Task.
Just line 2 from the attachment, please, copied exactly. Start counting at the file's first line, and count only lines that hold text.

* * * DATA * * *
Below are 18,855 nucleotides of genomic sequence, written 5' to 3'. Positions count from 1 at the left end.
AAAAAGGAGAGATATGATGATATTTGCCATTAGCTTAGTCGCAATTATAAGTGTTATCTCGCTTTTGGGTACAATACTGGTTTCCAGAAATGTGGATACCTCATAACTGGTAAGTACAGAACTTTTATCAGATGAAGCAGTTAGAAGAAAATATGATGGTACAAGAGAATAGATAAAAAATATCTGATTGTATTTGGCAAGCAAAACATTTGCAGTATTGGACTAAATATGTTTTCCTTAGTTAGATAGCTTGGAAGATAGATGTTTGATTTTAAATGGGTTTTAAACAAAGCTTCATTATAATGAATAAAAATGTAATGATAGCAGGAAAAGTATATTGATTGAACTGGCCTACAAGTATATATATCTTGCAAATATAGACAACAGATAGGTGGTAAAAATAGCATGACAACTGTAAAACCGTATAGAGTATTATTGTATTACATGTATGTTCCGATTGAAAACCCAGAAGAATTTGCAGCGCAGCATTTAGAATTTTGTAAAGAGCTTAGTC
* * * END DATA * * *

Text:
AAAAAGGAGAGATATGATGATATTTGCCATTAGCTTAGTCGCAATTATAAGTGTTATCTCGCTTTTGGGTACAATACTGGTTTCCAGAAATGTGGATACCTCATAACTGGTAAGTACAGAACTTTTATCAGATGAAGCAGTTAGAAGAAAATATGATGGTACAAGAGAATAGATAAAAAATATCTGATTGTATTTGGCAAGCAAAACATTTGCAGTATTGGACTAAATATGTTTTCCTTAGTTAGATAGCTTGGAAGATAGATGTTTGATTTTAAATGGGTTTTAAACAAAGCTTCATTATAATGAATAAAAATGTAATGATAGCAGGAAAAGTATATTGATTGAACTGGCCTACAAGTATATATATCTTGCAAATATAGACAACAGATAGGTGGTAAAAATAGCATGACAACTGTAAAACCGTATAGAGTATTATTGTATTACATGTATGTTCCGATTGAAAACCCAGAAGAATTTGCAGCGCAGCATTTAGAATTTTGTAAAGAGCTTAGTC